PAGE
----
Moonlighting (1982)


(director/writer: Jerzy Skolimowski; cinematographer: Tony Pierce-Roberts; editor: Barrie Vince; music: Stanley Myers/Hans Zimmer; cast: Jeremy Irons (Nowak), Eugene Lipinski (Banaszak), Jiri Stanislaw (Wolski), Eugeniusz Haczkiewicz (Kudal), David Calder (Supermarket Manager), Judy Gridley (Supermarket Supervisor), Claire Toeman (Supermarket cashier); Runtime: 97; MPAA Rating: PG; producer: Mark Shivas/Jerzy Skolimowski;Universal Studios Home Video; 1982)
“Revels in depicting workers faced with alienation and desperate conditions.”

Reviewed by Dennis Schwartz

Moonlighting is set during the Christmas season in 1981 in London, and will spill over to the new year when in January martial law is applied in Poland and the Solidarity movement is banned. Expat Polish director Jerzy Skolimowski (“The Shout”/”Deep End”/”The Lightship”) writes and directs this acclaimed film. It revels in depicting workers faced with alienation and desperate conditions.

Four Polish builders,Nowak (Jeremy Irons), Banaszak (Eugene Lipinski), Wolski (Jiri Stanislaw), Kudal (Eugeniusz Haczkiewicz), are hired by the ‘boss’ to renovate his London townhouse and arrive in London to work there for a month without a work permit. They will earn a months’ wages, which is what usually takes a year to earn back home. The boss will get cheap labor, because if he hired English workers and paid them in English currency it would be much more costly. Nowak is the only one who speaks English and acts as the boss. While working, military coup takes place in Poland. In order to finish the job on time, Nowak does not tell the isolated others.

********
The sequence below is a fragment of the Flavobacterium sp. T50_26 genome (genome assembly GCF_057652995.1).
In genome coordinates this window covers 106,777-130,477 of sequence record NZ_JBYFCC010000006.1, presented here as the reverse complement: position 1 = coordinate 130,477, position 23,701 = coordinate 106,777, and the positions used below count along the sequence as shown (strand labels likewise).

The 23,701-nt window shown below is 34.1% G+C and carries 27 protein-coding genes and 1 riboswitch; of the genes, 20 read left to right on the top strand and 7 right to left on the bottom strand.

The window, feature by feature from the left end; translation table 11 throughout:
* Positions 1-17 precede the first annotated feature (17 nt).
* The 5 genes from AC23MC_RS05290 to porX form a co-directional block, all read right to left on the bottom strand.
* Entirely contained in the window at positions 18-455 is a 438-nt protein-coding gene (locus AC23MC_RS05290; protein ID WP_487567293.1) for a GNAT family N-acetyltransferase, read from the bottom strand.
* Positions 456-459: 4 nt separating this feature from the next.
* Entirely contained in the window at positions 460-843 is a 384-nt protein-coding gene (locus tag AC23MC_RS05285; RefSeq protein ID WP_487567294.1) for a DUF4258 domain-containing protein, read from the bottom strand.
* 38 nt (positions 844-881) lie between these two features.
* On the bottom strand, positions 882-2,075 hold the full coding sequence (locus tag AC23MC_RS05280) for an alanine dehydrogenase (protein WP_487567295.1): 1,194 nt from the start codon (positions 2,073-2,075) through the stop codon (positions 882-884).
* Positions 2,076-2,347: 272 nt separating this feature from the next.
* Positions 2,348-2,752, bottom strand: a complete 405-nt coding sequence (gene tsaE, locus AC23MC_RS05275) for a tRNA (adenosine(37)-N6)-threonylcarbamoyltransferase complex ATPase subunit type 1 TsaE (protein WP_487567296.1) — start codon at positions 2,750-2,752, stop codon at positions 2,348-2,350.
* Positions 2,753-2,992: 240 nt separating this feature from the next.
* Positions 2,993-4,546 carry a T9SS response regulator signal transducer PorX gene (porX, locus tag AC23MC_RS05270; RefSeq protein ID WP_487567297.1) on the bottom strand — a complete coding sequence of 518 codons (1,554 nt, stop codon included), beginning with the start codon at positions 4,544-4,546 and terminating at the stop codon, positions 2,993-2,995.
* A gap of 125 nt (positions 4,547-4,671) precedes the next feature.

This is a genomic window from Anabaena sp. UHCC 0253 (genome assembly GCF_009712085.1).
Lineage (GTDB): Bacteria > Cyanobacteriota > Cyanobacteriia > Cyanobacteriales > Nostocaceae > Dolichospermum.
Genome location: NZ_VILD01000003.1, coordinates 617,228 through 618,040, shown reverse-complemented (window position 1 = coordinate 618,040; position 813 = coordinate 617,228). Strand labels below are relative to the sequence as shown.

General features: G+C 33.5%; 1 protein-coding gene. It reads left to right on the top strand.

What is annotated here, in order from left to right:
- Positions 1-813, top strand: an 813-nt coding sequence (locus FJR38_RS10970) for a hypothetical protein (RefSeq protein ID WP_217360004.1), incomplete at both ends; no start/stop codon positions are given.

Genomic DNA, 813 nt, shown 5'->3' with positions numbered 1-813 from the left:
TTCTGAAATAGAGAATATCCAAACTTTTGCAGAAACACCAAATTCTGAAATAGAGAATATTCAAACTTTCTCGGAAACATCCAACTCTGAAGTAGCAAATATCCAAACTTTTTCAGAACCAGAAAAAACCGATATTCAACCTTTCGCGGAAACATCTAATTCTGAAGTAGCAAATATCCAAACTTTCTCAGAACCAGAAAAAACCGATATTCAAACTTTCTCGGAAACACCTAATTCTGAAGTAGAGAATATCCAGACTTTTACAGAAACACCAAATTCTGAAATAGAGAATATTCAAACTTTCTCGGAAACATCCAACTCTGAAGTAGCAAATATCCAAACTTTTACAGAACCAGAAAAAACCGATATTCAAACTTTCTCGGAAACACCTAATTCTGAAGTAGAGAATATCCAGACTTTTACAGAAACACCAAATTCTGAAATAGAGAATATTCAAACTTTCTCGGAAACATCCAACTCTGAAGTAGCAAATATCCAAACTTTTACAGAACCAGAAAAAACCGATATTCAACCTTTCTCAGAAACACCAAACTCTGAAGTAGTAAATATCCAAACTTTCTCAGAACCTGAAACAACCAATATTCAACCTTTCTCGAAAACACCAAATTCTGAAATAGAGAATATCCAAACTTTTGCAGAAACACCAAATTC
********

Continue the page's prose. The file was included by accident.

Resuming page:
The displaced foreigners observe the Brits, feeling their hatred for foreigners, buying a TV that doesn’t work, Nowak’s bike gets stolen, and observing the locals shoplift in the supermarket. Nowak becomes the overbearing leader, treating the others like children, and reverts to stealing a bike to replace his and shoplifting in order to finance the project that ran over budget. The workers find it a frustrating experience and finally leave for Poland bearing gifts for their loved ones back home. When Nowak finally tells his co-workers the news of the military action as they head for Heathrow, there is an angry outburst.

The quirky, gripping political drama never utters a single political statement, as it becomes allegorical and finds relief in its weird bittersweet humor. Nowak turnsinto a totalitarian bully by lying in order to get his subjects to complete the work on time and the workers at the end feel betrayed by the leader, one of their own and not a Soviet, they solely relied on for support.The filmmaker gives us plenty of chances to observe both the Londoners in their daily life and the poor workers holed up in the apartment of their wealthy boss.